A survey on plastic pollution published in the journal Scientific Reports, reveals that Australia’s Cocos (Keeling) Islands, and the territory’s beaches are littered with an estimated 414 million pieces of plastic debris, most of which is single-use plastic.
The study led by IMAS researcher Dr Jennifer Lavers, and co-author Dr Annett Finger from Victoria University Institute for Sustainable Industries & Liveable Cities, estimates that beaches on the Indian Ocean islands are littered with 238 tonnes of plastic, including 977,000 shoes and 373,000 toothbrushes.
Dr Lavers said remote islands which don’t have large human populations depositing rubbish nearby are an indicator of the amount of plastic debris circulating in the world’s oceans.
“Islands such as these are like canaries in a coal mine and it’s increasingly urgent that we act on the warnings they are giving us,” Dr Lavers said. “Plastic pollution is now ubiquitous in our oceans, and remote islands are an ideal place to get an objective view of the volume of plastic debris now circling the globe.”
“Our estimate of 414 million pieces weighing 238 tonnes on Cocos (Keeling) is conservative, as we only sampled down to a depth of 10 centimetres and couldn’t access some beaches that are known debris ‘hotspots’. The plastic on Cocos (Keeling) was largely single-use consumer items such as bottle caps and straws, as well as a large number of shoes and thongs,” said Dr Lavers.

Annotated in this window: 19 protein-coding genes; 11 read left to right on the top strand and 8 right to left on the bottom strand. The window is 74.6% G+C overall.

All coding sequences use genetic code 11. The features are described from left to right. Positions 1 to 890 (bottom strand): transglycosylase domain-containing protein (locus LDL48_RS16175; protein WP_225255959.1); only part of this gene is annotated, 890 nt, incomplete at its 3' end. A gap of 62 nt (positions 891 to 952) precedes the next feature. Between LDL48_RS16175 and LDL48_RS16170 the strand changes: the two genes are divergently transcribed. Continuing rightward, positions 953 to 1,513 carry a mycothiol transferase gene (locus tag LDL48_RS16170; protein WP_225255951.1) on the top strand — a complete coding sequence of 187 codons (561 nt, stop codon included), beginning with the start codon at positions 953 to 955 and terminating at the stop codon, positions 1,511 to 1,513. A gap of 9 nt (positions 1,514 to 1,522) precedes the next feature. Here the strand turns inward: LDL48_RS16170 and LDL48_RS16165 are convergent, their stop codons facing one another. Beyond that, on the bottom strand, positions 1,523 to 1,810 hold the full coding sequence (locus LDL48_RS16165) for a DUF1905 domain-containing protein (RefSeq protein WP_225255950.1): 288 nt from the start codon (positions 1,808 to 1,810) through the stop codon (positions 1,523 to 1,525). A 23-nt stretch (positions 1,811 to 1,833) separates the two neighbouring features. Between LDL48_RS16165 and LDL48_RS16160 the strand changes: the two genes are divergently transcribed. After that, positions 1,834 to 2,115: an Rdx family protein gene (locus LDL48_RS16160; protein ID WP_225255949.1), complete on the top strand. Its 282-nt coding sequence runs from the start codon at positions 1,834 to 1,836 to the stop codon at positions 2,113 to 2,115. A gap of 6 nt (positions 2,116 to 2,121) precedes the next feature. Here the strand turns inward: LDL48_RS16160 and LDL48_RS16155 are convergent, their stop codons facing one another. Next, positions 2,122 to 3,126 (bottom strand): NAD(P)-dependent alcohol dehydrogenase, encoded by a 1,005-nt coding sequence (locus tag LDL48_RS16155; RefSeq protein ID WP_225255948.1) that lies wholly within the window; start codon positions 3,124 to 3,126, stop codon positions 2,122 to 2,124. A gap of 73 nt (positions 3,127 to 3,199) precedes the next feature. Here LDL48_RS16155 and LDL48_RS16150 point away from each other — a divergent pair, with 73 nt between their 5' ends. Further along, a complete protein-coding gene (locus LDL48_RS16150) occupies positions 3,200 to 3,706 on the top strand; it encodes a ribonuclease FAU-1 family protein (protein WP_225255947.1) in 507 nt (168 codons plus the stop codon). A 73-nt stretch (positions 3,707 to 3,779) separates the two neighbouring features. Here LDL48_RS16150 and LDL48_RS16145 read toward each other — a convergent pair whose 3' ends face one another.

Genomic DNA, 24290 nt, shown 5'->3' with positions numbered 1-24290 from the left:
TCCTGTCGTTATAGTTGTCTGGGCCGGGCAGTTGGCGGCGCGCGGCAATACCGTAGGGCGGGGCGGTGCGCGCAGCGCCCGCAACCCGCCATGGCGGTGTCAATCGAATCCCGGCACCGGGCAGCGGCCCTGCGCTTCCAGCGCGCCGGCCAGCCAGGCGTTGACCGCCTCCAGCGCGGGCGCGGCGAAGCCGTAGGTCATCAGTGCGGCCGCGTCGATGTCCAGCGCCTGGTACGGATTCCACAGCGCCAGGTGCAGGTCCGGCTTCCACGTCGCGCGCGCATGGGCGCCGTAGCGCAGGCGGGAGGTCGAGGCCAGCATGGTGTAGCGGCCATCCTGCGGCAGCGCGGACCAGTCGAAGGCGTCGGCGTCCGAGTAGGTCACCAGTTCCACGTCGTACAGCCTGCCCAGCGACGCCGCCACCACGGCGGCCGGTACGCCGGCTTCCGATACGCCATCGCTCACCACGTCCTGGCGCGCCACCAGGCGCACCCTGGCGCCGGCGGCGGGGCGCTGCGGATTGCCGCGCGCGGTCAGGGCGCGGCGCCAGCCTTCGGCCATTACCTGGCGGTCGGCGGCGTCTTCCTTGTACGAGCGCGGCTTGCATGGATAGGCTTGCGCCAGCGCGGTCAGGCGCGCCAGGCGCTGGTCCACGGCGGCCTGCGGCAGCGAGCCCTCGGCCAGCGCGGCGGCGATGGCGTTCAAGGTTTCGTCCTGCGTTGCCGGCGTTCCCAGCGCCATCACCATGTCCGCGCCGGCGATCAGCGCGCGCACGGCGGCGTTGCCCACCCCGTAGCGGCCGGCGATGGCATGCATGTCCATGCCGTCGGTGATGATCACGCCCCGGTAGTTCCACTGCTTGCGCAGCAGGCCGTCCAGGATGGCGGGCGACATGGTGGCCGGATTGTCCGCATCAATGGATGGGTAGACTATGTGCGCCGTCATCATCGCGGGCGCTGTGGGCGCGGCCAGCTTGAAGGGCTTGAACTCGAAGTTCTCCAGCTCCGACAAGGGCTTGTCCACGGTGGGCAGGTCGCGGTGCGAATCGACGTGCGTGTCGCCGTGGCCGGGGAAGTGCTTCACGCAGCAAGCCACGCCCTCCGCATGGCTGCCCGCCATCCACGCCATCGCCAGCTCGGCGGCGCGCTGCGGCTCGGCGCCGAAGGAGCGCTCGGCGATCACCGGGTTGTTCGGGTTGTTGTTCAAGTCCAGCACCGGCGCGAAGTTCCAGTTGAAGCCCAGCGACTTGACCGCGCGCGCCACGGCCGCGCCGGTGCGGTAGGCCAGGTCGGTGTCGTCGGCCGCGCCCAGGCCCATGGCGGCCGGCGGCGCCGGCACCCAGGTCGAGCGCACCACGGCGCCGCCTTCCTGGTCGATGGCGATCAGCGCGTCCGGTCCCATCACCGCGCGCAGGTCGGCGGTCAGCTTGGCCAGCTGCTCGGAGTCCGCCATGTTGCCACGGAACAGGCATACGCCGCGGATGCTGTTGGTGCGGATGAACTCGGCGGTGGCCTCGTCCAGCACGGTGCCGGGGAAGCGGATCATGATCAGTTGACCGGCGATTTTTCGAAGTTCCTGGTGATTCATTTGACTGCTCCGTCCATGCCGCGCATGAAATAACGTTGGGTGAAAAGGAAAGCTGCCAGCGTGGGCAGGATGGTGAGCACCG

Co-author Dr Annett Finger from Victoria University said global production of plastic continues to increase, with almost half of the plastic produced over the past 60 years manufactured in the last 13 years.
“An estimated 12.7 million tonnes of plastic entered our oceans in 2010 alone, with around 40 per cent of plastics entering the waste stream in the same year they’re produced,” said Dr Finger.
“As a result of the growth in single-use consumer plastics, it’s estimated there are now 5.25 trillion pieces of ocean plastic debris. Plastic pollution is a well-documented threat to wildlife and its potential impact on humans is a growing area of medical research. The scale of the problem means cleaning up our oceans is currently not possible, and cleaning beaches already polluted with plastic is time consuming, costly, and needs to be regularly repeated as thousands of new pieces of plastic wash up each day. The only viable solution is to reduce plastic production and consumption while improving waste management to stop this material entering our oceans in the first place,” said Dr Finger.
NB: The plastic survey on the beaches of Cocos (Keeling) Islands was assisted by Sea Shepherd’s Marine Debris program, the Tangaroa Blue Foundation and the Two Hands Project.